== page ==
Find tranquility at the base of Buttermilk Falls, gaze across Cayuga Lake from Stewart Park’s willow trees, stroll the waterfront trail to get an apple at the Ithaca Farmers Market.
You can enjoy the area’s trails, natural beauty and autumnal wonder, with no need for a car: Just lace up your hiking boots and leave the driving to the Tompkins Consolidated Area Transit (TCAT) bus system.
Cornell students from the Design Connect team – a group within the College of Architecture, Art and Planning – have researched, designed and prepared the first “TCAT to Trails” map, which debuted in August. It’s a guide to outdoor adventure, via public transit, in Tompkins County.
“It was an idea born of the Cayuga Trails Club, and as a group in the community, we also wanted to improve access to the outdoors. Many people don’t have cars, so getting to parks, trails and waterfalls can be difficult and inequitable,” said Emile Bensedrine ’23, a Design Connect map project co-manager, who worked with project co-manager Quinn Kelly, MRP ’21, to the map’s completion. “It’s an environmental justice issue and we’re addressing it with this new map in a meaningful way.”
The fold-out map is packed with detail. One side shows the parks and natural areas close to Ithaca, explaining the bus stops and connections, while the other side shows links, planning tools, where to find bus schedules and the wider Tompkins County perspective.
For example, the map describes how the Cayuga Waterfront Trail runs from the Tompkins County Chamber of Commerce to Allan H. Treman State Marine Park, then connects to Cass Park and the Farmers Market. TCAT bus routes 13 and 36 can get you close to Stewart Park, while route 13 and 13S can get you to the Farmers Market and GreenStar. Routes 20, 21 and 14 cross Ithaca’s West End.
If you want to walk or bike the East Hill Recreation Way, climb aboard route 51. Taughannock Falls State Park is served by summer route 22, while Robert H. Treman State Park can be reached year round on route 67, via a new bus stop created after discussion between Design Connect and TCAT.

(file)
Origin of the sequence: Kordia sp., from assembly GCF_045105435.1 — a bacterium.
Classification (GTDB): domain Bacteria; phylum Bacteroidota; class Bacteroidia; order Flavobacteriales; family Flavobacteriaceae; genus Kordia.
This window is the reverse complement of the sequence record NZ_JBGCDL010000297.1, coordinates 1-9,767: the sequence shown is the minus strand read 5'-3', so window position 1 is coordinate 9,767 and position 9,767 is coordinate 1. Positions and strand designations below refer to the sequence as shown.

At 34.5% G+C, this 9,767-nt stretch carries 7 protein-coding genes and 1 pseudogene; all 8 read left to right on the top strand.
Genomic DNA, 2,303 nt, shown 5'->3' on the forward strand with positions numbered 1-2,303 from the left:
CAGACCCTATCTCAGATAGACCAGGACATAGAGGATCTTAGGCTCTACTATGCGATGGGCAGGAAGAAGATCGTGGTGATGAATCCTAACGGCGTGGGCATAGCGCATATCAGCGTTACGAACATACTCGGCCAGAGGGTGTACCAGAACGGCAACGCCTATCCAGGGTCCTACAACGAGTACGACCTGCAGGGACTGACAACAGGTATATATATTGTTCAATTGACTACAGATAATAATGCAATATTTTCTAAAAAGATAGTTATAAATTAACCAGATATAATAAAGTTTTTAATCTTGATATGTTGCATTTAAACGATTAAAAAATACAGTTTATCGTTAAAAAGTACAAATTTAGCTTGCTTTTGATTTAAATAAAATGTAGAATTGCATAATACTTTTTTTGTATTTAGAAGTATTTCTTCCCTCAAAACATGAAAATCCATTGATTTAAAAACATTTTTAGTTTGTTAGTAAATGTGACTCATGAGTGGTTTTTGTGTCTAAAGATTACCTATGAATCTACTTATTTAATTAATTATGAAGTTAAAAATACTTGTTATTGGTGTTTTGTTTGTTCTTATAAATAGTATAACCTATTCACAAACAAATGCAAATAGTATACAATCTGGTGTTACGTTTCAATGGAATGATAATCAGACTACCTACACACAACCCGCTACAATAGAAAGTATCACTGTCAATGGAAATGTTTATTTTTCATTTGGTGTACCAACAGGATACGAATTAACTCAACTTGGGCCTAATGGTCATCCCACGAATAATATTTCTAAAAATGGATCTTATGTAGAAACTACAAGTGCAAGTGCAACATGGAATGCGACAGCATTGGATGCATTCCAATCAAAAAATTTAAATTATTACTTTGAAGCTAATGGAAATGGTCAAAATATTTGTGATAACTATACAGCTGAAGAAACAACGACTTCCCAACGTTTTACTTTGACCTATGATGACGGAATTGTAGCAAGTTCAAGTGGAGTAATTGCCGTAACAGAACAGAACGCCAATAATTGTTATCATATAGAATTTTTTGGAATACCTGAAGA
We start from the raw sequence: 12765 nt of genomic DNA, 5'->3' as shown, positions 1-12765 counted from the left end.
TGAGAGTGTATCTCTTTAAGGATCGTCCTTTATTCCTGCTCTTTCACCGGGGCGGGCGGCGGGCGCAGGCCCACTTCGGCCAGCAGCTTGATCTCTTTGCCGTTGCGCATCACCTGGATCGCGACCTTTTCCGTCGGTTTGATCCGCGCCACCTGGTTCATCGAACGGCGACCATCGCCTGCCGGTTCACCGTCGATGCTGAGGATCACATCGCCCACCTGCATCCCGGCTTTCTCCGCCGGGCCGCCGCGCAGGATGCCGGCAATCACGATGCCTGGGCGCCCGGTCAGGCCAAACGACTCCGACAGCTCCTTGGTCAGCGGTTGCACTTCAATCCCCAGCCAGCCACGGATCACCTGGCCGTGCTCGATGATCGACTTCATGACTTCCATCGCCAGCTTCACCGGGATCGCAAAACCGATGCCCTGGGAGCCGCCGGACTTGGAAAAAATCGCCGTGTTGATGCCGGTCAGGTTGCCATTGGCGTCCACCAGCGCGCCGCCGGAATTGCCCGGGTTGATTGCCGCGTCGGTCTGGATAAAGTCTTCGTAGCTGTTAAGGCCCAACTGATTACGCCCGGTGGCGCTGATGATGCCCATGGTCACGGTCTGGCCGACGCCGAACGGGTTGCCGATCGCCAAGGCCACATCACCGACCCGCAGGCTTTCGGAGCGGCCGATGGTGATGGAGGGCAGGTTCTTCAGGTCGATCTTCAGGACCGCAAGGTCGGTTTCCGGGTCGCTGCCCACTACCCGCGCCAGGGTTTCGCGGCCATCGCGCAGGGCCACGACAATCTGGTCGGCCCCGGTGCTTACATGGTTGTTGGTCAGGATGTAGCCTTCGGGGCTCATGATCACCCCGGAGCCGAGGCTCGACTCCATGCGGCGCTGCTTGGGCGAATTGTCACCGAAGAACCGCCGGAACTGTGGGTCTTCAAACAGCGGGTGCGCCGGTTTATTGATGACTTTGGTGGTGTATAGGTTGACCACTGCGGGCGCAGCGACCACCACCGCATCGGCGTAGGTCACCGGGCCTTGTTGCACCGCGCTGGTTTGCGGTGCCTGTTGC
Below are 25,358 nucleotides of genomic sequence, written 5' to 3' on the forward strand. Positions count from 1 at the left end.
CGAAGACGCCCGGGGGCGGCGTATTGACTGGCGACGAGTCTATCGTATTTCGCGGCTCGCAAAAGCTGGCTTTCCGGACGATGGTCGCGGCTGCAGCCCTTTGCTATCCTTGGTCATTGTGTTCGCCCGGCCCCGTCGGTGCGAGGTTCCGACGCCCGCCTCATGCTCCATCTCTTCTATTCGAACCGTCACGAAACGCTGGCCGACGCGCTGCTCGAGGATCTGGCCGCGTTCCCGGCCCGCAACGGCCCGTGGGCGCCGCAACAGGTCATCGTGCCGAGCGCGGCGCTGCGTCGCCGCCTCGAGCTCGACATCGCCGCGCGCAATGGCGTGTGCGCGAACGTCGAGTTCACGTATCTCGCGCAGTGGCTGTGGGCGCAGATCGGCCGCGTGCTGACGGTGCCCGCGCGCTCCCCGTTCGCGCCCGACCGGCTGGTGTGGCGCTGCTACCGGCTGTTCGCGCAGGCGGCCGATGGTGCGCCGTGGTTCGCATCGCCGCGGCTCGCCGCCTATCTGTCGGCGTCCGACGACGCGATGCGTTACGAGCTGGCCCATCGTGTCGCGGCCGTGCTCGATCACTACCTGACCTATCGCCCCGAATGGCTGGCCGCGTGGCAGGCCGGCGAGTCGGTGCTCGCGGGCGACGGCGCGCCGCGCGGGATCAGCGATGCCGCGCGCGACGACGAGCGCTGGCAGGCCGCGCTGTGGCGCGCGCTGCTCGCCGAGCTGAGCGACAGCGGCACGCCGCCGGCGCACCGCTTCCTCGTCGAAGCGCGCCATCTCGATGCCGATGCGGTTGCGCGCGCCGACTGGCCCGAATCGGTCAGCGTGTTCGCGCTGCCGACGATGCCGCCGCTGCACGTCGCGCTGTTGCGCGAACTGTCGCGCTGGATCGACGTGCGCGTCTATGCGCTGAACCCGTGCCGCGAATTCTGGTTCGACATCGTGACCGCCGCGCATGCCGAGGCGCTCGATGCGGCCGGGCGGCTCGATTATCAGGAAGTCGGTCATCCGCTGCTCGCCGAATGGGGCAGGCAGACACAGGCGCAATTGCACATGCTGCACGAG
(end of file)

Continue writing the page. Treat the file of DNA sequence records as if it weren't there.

The idea for the map came from the Cayuga Trails Club, where avid hiker Myra Shulman – a retired senior research associate in ecology and evolutionary biology, in the College of Agriculture and Life Sciences – is a board member. Shulman reached out to members of the Cornell Outing Club for help; Kelly and Bensedrine responded, pitched the idea to Matt Yarrow, TCAT’s assistant general manager for service and planning, and the Design Connect TCAT to Trails map project was born.
Design Connect leaders Kelly and Bensedrine enlisted other students, and the group conducted online and in-person ridership surveys last spring. Their data revealed that 44% of TCAT riders neither owned, nor had access to, a car; and two-thirds of the respondents had never taken a TCAT bus to access Tompkins County’s gorges and gorgeous outdoors.
Further, the survey found that “wayfinding” signage – signs that get you from the bus stop to the trail – were either non-existent or unclear. So in addition to creating the map – helped by Yarrow; Patty Poist, communications manager for TCAT; and Jenn Jennings, a TCAT coordinator – the students wrote and developed wayfinding signs for strategic bus stop locations.
Catherine Cullen ’22, who worked primarily on the map design and layout, enjoyed the enthusiasm from TCAT and the Cayuga Trails Club.
“Their passion for the natural environment surrounding Ithaca shone through in their ideas and final product,” she said. “We’re now able to see these maps in circulation and I hope that they inspire people to get out into nature via TCAT bus.”
For Edward Guo ’23, this project was a chance to connect with the surrounding beauty.
“I'm often stuck in the Cornell bubble doing my own work,” he said. “Sometimes I neglect the beautiful environment and neat communities that surround Ithaca. Visiting these places for the project helped me learn more about the characteristics of these places.”
Other map team members include Olivia Gee ’22 and Paine Gronemeyer ’24.
To demonstrate the new map’s efficacy, Bensedrine and Devin Perlo ‘23 led students from the Cornell Outing Club and from the Organization of Urban and Regional Studies earlier this month on a hike through Treman State Park. They arrived via TCAT’s route 20 bus and returned to campus on the route 67 bus.
“It was rewarding,” Perlo said, “to see our suggestions implemented on official TCAT maps and schedules, and to be able to use the map firsthand.”